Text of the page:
Bollinger bands look similar to moving averages, appearing as a series of lines on a chart. But instead of averaging out price movements, they show you how volatile a market currently is. They do this using a moving average, with two lines plotted on either side of it – each two standard deviations above or below the MA.
Standard deviation is a measure of how much a series varies from its norm. So when the Bollinger bands are far apart, it indicates high volatility. When markets are calm, the bands will be close together.
Bollinger bands are also used to generate overbought and oversold signals. When a market continually tests the upper band, it is seen as potentially overbought – if it tests the lower one, it may be oversold.
7. Pivot points
Pivot points are used to identify where future support and resistance levels might be. They’re calculated using price data from the previous session which is overlaid onto a market’s chart.
When you select the pivot points indicator, you’ll see a series of horizontal lines appear on your chart. The middle line is labelled P, with R1, R2, R3, R4 and R5 above it and S1, S2, S3, S4 and S5 below.
P is an average of the previous session’s highest, lowest and closing prices. If the market is trading above P, it is generally a sign of bullish conditions. If it is below, it is bearish.
The S and R lines, meanwhile, are potential future support and resistance levels. These are calculated using a series of different formulas.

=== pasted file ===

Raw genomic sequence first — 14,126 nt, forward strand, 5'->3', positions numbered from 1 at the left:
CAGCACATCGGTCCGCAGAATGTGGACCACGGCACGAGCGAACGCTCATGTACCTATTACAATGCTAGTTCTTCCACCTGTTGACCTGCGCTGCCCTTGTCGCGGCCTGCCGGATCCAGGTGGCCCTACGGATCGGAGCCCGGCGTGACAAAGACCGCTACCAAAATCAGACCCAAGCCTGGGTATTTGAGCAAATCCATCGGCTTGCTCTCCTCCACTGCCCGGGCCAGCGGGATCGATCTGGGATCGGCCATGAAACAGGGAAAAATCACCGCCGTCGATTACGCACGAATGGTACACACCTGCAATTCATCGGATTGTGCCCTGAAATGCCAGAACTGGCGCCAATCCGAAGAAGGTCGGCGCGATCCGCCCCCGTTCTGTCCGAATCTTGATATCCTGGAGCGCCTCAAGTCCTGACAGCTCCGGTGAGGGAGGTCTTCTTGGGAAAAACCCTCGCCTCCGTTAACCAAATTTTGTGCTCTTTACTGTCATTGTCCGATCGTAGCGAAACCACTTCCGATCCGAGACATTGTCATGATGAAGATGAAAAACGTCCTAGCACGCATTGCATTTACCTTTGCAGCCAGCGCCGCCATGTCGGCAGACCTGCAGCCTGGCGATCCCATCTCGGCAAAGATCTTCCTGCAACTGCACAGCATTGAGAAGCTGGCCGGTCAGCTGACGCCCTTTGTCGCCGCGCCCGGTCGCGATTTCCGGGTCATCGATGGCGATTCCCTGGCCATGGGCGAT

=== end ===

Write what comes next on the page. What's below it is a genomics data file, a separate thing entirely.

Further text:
8. Fibonacci retracement
Like pivot points, the Fibonacci retracement tool is used to identify upcoming support or resistance levels where momentum might reverse. But instead of using the previous session’s data, they’re calculated based on a recent significant move up or down.
Fibonacci retracements take the ratios from Fibonacci theory and applies them to a recent major move. The idea is that the retracement of that move will then often reverse at one of these levels – making them useful areas to open or close positions.
Strickly speaking, Fibonacci retracement isn’t a trading indicator – it’s a drawing tool. To use it, you select it from the drawing tools menu on the City Index platform, then select the beginning and end of the move you want to trade.
It’s worth noting that there’s no guarantee that a market will reverse at a Fib level or a pivot point. They’re best used alongside other reversal signals, such as candlestick patterns.
The average true range indicator tells you how much a market might move in the current session. It does so by working out your market’s ‘true range’ – the absolute highest value from these three calculations:
- Current high – previous close
- Current low – previous close
- Current high – current low
It then makes a moving average of these calculations over a set number of sessions (usually 14, but you can adjust as you see fit). If the ATR is rising, it means a market is more volatile, if it falls then the market is consolidating.
Knowing how much a market might move in a session has a number of uses. For example, it helps you plan realistic profit targets: if you’re hoping for 500 points of profit from an asset that’s only moving 10 points a day on average, then you might need to keep your position open for a long time.
Finally, we have the average directional index (ADX), a tool that’s used chiefly to measure the strength of ongoing trends.
Like the ATR, the ADX indicator plots a moving average that appears underneath a market’s chart. However, in this instance, it is an average of price expansion – telling you whether range is increasing or decreasing.
Unlike other momentum indicators like the RSI or stochastic, it doesn’t generate overbought or oversold signals. Instead, if the ATR is above 25 it indicates a strong trend, and if it is below then it means a weak or non-existent trend.